With cycling receiving an atypical amount of mainstream press the past fortnight courtesy of two high-profile politicians, Anthony Tan discusses its merits.
7 Apr 2015 - 11:32 PM  UPDATED 13 Apr 2015 - 3:36 PM

A week ago, it was NSW Labor Premier
Kristina Keneally, demonstrating her prowess on the bike en route to
work, albeit accompanied by a stocky police officer.

Sunday, it
was Federal Opposition leader Tony Abbott.

Shortly before 9 p.m.,
when most of us were in front of the box, slouched on the couch and
perhaps thinking about getting up at the crack of dawn for a morning
bike ride before work, 'Sluggo Abbott' crossed the finish line at the
Port Macquarie Ironman.

It took the man who appears as
comfortable in his budgie smugglers as he is when suited up in his
parliamentary couture 13 hours, 57 minutes and one second to complete
the 3.8 kilometre swim, 180km cycle leg and 42km run – which columnist
and radio personality Mike Carlton described as a "curious, simian

Speaking to journalist Laurie Oakes off-air, Queensland
Nationals Senator Barnaby Joyce likened Abbott to a "gutted rabbit"
when he got out of the water.

Nice imagery, Barnaby.

admittedly, was impressed by the 52-year-old's feat, whose diet for the
day consisted of Uncle Toby's chocolate-chip muesli bars, Bakers Delight
hot cross buns, four smoked salmon and avocado sandwiches, water, and
sports drink.

Six hours earlier, among a field of 1,500, race
winner Patrick Vernay of New Caledonia completed the same course.

cut-off time was midnight Sunday, so technically, Mr Abbott had another
three hours up his sleeve, er, I mean sluggos.

No doubt, though,
he'll need those hours plus more to recover before another week in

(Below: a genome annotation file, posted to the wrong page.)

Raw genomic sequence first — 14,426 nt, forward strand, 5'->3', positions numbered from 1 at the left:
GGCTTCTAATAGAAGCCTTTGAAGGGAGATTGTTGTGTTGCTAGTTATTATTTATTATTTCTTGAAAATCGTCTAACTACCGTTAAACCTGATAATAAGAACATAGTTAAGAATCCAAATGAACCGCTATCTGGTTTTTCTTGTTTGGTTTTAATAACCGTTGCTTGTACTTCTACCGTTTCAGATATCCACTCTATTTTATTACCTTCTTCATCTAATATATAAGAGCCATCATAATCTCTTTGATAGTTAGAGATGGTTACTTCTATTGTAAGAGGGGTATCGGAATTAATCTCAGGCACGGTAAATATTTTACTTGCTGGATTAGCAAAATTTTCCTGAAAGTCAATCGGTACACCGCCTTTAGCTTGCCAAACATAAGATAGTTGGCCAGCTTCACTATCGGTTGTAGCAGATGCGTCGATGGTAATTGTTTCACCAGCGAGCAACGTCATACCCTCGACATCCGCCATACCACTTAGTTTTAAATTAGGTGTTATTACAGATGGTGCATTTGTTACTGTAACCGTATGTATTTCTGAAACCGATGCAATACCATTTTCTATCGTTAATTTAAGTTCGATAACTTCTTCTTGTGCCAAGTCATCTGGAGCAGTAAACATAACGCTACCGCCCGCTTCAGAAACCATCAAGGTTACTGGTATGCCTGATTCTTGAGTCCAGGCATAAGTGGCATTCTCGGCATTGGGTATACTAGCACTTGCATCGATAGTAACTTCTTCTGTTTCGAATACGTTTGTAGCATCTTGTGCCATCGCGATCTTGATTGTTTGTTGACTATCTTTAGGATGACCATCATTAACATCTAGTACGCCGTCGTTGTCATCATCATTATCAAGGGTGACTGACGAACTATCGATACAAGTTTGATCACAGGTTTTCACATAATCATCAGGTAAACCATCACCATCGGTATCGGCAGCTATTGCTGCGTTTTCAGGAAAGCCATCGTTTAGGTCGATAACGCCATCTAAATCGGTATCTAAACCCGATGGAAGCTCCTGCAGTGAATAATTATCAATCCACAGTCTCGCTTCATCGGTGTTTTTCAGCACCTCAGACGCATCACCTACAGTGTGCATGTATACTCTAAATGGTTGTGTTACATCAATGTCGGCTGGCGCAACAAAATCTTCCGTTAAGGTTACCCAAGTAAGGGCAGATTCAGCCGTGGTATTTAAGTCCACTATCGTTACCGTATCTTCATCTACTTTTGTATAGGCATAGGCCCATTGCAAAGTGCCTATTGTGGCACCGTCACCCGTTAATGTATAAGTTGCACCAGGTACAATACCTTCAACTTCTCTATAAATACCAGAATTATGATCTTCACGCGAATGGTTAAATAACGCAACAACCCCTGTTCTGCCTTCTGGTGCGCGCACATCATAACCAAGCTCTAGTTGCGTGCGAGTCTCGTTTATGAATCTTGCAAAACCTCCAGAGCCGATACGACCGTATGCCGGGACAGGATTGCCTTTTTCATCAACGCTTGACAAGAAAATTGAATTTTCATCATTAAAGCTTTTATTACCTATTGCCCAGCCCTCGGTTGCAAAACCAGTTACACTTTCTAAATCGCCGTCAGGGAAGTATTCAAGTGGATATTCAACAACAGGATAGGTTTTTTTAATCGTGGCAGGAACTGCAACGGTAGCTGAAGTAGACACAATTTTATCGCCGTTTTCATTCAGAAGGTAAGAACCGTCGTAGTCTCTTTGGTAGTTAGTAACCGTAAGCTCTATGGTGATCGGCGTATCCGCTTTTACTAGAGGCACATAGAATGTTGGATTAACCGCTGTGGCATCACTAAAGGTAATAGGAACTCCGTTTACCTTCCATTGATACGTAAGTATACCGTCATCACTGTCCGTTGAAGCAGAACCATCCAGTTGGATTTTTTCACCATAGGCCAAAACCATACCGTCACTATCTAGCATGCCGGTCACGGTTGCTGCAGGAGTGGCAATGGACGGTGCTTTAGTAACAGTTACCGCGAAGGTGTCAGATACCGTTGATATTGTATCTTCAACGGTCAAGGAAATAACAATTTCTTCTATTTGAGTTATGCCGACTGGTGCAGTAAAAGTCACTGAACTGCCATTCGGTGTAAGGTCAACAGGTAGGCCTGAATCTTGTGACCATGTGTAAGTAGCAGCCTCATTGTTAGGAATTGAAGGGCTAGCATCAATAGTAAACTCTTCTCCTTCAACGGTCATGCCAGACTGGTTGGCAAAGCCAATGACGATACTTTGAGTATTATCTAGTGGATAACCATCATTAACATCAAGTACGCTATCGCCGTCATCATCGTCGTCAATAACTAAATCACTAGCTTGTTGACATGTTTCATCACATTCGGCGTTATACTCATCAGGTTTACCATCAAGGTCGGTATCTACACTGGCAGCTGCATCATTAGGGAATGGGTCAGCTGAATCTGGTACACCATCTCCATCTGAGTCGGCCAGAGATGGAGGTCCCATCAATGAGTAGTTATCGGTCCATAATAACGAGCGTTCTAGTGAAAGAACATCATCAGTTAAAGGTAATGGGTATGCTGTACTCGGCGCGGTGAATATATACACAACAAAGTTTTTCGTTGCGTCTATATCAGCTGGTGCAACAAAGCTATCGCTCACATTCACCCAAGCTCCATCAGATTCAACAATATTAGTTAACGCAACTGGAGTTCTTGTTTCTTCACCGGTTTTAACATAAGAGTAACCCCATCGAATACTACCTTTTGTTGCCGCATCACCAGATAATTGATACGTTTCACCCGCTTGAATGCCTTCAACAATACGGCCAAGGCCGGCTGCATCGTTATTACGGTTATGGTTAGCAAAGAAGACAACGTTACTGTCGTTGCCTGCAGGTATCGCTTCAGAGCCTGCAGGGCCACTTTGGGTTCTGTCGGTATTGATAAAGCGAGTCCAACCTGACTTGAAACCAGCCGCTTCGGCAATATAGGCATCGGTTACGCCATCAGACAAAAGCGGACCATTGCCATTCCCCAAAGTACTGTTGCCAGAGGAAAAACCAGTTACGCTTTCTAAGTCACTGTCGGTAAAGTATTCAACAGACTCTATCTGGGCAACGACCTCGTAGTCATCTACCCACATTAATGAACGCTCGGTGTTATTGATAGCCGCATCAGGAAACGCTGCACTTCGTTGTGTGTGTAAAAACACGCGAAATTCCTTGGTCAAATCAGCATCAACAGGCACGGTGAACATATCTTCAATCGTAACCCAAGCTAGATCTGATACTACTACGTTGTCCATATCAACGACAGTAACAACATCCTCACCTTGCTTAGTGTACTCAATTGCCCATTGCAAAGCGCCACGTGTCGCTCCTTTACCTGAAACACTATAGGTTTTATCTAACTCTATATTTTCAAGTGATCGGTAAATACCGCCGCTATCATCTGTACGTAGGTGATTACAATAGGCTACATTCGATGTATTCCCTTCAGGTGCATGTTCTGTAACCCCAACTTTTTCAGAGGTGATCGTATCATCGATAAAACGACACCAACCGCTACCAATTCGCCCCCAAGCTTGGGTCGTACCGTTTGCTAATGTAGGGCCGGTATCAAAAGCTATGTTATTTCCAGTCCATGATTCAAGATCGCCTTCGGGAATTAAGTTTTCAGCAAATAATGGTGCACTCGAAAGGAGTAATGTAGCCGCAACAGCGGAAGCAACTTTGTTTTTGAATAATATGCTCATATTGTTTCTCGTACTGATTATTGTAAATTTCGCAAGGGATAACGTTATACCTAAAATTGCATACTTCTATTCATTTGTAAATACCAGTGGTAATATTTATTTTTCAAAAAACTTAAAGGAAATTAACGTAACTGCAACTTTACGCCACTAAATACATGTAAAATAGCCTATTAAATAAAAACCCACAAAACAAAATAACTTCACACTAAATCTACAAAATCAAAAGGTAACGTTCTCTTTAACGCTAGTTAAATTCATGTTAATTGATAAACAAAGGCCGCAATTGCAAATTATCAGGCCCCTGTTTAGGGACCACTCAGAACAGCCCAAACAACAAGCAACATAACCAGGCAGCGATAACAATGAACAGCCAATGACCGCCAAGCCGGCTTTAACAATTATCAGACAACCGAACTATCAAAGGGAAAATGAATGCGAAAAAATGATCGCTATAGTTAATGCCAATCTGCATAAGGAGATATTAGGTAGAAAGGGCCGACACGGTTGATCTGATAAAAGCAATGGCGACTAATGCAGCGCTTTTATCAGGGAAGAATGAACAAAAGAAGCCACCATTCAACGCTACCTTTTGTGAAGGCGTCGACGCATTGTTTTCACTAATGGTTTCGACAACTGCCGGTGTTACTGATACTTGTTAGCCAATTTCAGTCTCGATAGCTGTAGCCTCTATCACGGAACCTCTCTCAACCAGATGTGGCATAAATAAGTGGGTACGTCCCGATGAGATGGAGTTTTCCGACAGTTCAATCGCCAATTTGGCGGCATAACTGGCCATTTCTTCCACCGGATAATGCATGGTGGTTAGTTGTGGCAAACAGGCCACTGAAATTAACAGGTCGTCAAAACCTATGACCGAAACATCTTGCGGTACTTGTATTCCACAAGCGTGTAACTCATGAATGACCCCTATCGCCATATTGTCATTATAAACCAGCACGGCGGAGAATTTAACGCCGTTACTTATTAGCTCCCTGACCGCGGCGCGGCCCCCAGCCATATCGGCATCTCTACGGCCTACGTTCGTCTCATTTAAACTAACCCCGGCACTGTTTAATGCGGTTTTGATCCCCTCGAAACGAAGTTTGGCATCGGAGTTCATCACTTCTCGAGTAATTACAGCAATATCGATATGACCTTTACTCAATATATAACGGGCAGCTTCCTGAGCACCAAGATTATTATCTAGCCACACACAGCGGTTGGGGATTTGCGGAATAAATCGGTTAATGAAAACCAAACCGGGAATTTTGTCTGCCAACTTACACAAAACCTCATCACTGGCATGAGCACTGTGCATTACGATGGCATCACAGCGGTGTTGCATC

Canberra, where Prime Minister Rudd is his daily sparring partner.

last week's joust at the National Press Club, where he turned up to a
debate about health without a bee's bum of a policy, Abbott, who won two
blues in boxing while at Oxford, probably wishes his encounters were
physical rather than verbal.

But while talk continues of whether
his weekend was well spent, my question is this: do politicians on bikes
set a good example for the wider cycling community, and therefore
importantly push the need for more urban cycle networks – or does
general dislike and cynicism for pollies exacerbate motorists' already
excessive levels of road rage?

There's definitely a level of
narcissism to Abbott's penchant for photo opportunities when he's
wearing Speedos or in Lycra. "Feigned indignation and lack of anything
substantial to put forward suggest he is all smuggle and no budgie,"
cleverly wrote a Herald reader last Thursday.

Yet, you
have to admit, in a sporting-mad nation that ironically suffers one of
the highest obesity rates in the western world (according to statistics
from the Department of Health, around seven million of us are classified
as overweight or obese), Tony Abbott is leading by example.

so is Kristina Keneally.

In addition to the City of Sydney's $76
million, four-year project to build a network of bike paths (onya Clover
Moore), the premier announced the NSW State government would spend $158
million over 10 years on further cycle-related projects aimed at
encouraging more people to ride to work.

Her detractors say that
figure is inadequate to meet the government's goal of a six-fold
increase in cycling trip numbers by 2016.

Said Greens MP Lee
Rhiannon: "Kristina Keneally's love affair with bike riding stops at
allocating sufficient funding to build world-class bike infrastructure
for Sydney and meet the growing enthusiasm for cycling."

she may have a minder who can literally stop traffic, at least Ms
Keneally recognises women in particular are discouraged from riding to
work because of the inherent risks.

Bike paths provide a win-win
solution to Sydney's – and increasingly, other Australian cities'
–traffic problems.

Particularly in Mr Abbott's case, it might not
be pretty, but at least they're out there.